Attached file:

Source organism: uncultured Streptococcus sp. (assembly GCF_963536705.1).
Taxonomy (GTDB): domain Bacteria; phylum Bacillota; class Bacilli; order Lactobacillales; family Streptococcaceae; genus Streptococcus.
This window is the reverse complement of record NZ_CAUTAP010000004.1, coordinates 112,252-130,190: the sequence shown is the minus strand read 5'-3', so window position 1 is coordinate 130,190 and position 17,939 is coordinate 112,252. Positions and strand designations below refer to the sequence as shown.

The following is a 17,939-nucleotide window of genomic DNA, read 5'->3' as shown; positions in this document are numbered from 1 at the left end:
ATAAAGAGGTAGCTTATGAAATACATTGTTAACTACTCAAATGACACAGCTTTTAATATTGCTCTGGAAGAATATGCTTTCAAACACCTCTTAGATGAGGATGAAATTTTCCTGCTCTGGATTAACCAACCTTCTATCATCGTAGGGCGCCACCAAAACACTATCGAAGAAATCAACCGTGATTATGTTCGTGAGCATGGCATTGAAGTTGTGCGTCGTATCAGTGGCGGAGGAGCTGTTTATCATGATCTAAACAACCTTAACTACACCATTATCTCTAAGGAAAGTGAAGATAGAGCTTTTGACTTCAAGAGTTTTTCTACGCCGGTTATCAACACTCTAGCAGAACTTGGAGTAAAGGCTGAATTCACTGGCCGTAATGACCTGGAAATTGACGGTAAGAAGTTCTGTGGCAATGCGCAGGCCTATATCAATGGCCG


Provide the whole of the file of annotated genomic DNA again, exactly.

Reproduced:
Source organism: uncultured Streptococcus sp. (assembly GCF_963536705.1).
Taxonomy (GTDB): domain Bacteria; phylum Bacillota; class Bacilli; order Lactobacillales; family Streptococcaceae; genus Streptococcus.
This window is the reverse complement of record NZ_CAUTAP010000004.1, coordinates 112,252-130,190: the sequence shown is the minus strand read 5'-3', so window position 1 is coordinate 130,190 and position 17,939 is coordinate 112,252. Positions and strand designations below refer to the sequence as shown.

The following is a 17,939-nucleotide window of genomic DNA, read 5'->3' as shown; positions in this document are numbered from 1 at the left end:
ATAAAGAGGTAGCTTATGAAATACATTGTTAACTACTCAAATGACACAGCTTTTAATATTGCTCTGGAAGAATATGCTTTCAAACACCTCTTAGATGAGGATGAAATTTTCCTGCTCTGGATTAACCAACCTTCTATCATCGTAGGGCGCCACCAAAACACTATCGAAGAAATCAACCGTGATTATGTTCGTGAGCATGGCATTGAAGTTGTGCGTCGTATCAGTGGCGGAGGAGCTGTTTATCATGATCTAAACAACCTTAACTACACCATTATCTCTAAGGAAAGTGAAGATAGAGCTTTTGACTTCAAGAGTTTTTCTACGCCGGTTATCAACACTCTAGCAGAACTTGGAGTAAAGGCTGAATTCACTGGCCGTAATGACCTGGAAATTGACGGTAAGAAGTTCTGTGGCAATGCGCAGGCCTATATCAATGGCCG